2 people side by side at a wooden table, one working on a laptop the other writing in a notebook. Only their hands are visible.

4 Reasons Survivors and Families May Not Participate in Retinoblastoma Research, and Ways to Improve Engagement.

Survivor participation in retinoblastoma research is key to understanding long-term impacts of the cancer, and improving care. But many barriers to participation exist Len Burns, a blind bilateral Rb survivor and licensed family therapist, considers four major barriers, and opportunities to overcome them.

A long roads winds through rough country of valleys and hills.

Retinoblastoma Follow Up Care: the Long and Winding Road

Retinoblastoma follow up care is vital for all children after treatment, and for many survivors throughout life. The end of cancer therapy brings both celebration and uncertainty. Knowing what to expect can help calm worries and empower strong advocates. Child Life Specialist Morgan Livingstone reviews what follow up care may involve, and tips to help families and adult survivors navigate this stage of medical care.

A photo montage of three children with white pupil glow and turned eye early signs of retinoblastoma.

Retinoblastoma Awareness, Screening and Early Detection at One Rb World

Retinoblastoma awareness is the vital first step to cure! Early diagnosis leads to better outcomes for children, with less intense treatment. Sessions at every One Rb World explore how we can best raise parent, public and medical community awareness of common first signs, and develop effective screening for early detection. Below, we share sessions from the 2017,2020, and 2021 meetings.

An African doctor looks on as another uses a handheld digital camera to visualise a child's eyes during an exam under anaesthesia.

TNM Staging System for Retinoblastoma

Retinoblastoma is staged to help doctors describe the extent of cancer in a child’s body, define potential for cure, vision and eye salvage, identify the best treatments, and compare impact of different therapies. Dr. Ashwin Mallipatna explains the TNM Staging System for Retinoblastoma and why it is the best approach for patient care.

An ethnically diverse group of people sit together around a table, moving puzzle pieces. The photo is taken from above, and only the hands of the participants are visible.

Retinoblastoma Research: Types, Challenges, Opportunities

Retinoblastoma research is vital to understand how this cancer behaves; treatment benefits, side effects, and risks; and impacts throughout life.  Findings help guide medical and supportive care for the child patient, survivor, and family.  Rb Survivor, Abby White explores different types of medical research; their goals, benefits, and limitations; and opportunities to overcome the current challenges.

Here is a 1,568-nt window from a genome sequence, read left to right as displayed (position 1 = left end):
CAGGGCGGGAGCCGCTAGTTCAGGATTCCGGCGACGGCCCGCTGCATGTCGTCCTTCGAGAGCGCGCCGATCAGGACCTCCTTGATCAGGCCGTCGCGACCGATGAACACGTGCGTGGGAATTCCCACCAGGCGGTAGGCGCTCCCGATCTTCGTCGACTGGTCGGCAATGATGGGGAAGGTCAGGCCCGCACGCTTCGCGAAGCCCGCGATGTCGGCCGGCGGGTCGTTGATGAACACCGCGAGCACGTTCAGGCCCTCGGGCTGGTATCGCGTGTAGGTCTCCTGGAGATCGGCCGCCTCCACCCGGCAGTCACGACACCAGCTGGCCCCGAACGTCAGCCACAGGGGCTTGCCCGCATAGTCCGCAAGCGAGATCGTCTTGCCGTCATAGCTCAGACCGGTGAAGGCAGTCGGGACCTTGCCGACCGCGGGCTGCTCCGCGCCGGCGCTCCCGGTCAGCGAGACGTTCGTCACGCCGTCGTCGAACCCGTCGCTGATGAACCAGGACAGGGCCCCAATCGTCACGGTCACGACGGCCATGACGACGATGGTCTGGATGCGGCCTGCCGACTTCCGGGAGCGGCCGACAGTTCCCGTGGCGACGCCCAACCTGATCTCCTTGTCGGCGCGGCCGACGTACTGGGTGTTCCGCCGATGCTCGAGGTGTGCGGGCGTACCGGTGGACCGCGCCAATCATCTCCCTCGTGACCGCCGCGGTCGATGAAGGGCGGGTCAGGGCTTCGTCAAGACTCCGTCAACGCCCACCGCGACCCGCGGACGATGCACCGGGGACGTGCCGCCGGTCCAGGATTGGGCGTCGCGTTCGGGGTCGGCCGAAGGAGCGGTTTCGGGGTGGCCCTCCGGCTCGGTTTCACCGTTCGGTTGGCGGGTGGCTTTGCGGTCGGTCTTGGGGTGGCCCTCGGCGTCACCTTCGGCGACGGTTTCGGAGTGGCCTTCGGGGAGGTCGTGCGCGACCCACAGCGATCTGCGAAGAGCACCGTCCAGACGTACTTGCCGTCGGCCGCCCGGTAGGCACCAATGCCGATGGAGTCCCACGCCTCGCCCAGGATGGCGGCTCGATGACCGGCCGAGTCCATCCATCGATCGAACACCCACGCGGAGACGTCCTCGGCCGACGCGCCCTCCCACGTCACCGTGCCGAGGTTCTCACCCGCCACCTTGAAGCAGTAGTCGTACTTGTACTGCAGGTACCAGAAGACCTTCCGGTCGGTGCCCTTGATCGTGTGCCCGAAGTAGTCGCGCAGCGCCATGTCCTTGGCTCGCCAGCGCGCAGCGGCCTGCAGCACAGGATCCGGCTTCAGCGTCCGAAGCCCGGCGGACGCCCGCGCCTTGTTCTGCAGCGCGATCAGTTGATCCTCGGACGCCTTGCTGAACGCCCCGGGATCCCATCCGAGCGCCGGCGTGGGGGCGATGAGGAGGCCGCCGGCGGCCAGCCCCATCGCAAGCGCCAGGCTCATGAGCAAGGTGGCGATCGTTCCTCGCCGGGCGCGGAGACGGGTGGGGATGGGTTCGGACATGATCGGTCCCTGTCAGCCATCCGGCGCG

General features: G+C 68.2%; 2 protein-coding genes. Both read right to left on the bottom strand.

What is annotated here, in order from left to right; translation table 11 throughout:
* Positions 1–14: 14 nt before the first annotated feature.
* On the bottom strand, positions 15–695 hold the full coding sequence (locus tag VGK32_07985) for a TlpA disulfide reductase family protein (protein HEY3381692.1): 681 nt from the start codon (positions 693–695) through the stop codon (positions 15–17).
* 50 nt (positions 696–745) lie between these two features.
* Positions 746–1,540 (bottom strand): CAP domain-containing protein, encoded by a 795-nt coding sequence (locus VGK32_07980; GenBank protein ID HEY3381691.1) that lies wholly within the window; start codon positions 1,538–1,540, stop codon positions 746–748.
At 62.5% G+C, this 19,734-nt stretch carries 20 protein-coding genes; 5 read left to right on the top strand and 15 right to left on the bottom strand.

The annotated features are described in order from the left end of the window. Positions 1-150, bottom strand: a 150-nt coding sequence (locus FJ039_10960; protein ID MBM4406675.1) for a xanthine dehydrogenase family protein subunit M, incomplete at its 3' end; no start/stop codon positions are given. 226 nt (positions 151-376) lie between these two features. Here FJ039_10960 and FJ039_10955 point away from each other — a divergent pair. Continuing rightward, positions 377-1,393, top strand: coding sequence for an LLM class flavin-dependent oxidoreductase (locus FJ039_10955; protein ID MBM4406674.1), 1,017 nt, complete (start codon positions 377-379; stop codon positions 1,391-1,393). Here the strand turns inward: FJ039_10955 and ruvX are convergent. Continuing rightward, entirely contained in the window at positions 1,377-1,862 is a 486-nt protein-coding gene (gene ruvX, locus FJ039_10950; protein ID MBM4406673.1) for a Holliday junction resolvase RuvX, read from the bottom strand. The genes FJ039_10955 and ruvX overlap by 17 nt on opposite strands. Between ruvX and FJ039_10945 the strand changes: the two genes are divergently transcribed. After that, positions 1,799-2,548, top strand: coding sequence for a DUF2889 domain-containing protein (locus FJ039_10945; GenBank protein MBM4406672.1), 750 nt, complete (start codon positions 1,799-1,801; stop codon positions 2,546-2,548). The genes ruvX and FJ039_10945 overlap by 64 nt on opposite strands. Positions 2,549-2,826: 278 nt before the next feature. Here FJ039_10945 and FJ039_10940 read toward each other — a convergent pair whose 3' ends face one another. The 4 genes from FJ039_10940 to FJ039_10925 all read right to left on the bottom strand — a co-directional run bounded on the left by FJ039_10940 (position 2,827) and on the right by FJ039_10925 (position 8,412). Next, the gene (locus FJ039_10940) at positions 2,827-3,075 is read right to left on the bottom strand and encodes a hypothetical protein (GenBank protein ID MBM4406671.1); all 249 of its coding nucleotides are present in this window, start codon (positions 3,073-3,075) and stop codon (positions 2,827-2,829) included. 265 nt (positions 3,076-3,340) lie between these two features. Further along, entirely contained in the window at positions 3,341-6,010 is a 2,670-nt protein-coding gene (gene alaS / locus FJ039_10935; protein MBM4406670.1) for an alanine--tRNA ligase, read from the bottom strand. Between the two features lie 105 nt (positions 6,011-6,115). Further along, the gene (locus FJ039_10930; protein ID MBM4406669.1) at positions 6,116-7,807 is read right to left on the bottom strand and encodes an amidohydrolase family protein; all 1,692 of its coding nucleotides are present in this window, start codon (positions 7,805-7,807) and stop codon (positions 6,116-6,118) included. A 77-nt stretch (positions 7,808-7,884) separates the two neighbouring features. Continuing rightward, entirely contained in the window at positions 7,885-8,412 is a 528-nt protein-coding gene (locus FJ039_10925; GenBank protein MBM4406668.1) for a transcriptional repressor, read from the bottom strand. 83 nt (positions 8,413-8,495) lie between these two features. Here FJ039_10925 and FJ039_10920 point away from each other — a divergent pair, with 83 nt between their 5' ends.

A faded portrait of a toddler Marissa and her grandmother, sitting together on outdoor steps.

Living With Vision Loss: Challenges and Changing Perspectives

For many survivors of bilateral retinoblastoma, vision changes throughout life. This may be due to treatment late effects, eye health, or other medical events. World Eye Cancer Hope USA President and founding board member, Marissa D. Gonzalez, recounts her journey with vision loss during two different seasons of life, and her difficult course with acquired blindness as an adult after decades of good sight.

Damian lies on a hospital bed, wearing a blue t-shirt with a red and yellow Team Damian logo that resembles the brand of his hero, Spiderman. He is bald and is smiling at the camera.

Under-Treatment and Over-Treatment of Retinoblastoma

Retinoblastoma care is a complex balancing act.  Some children receive too little treatment, while others receive more than necessary, with potentially devastating results.  Sharing two children’s stories, Rb survivor Abby White explores what under- and over-treatment are, when they may happen, their consequences, and how we can prevent them.

Fire Poppies – vibrant golden petals and green leaves brighten a scorched landscape.

8 Ways to Heal Survivor Guilt

Anyone affected by retinoblastoma can experience survivor guilt – child and adult survivors, siblings, parents, grandparents, and others. WE C Hope CEO and Rb Survivor Abby White concludes this four-part series on Survivor Guilt with 8 practical suggestions to help acknowledge, move through, and heal from the destructive emotions that fuel survivor guilt.

Understanding Survivor Guilt

Survivor guilt of some kind is an almost universal experience for individuals affected by retinoblastoma – survivors and siblings of all ages, parents, grandparents, and others. Continuing our four-part series on Survivor Guilt, WE C Hope CEO and Rb Survivor Abby White explores the causes, risk factors, and underlying emotions.

an anchor tethers a bright red hot air balloon floating in a grey sky.

7 Ways Retinoblastoma Families and Survivors Experience Survivor Guilt – part 2

Anyone affected by retinoblastoma can experience survivor guilt – survivors and siblings of all ages, parents, grandparents, partners, and others.  WE C Hope CEO and Rb Survivor Abby White continues to explore the many ways in which family members experience survivor guilt, and the potential impacts during treatment and throughout life.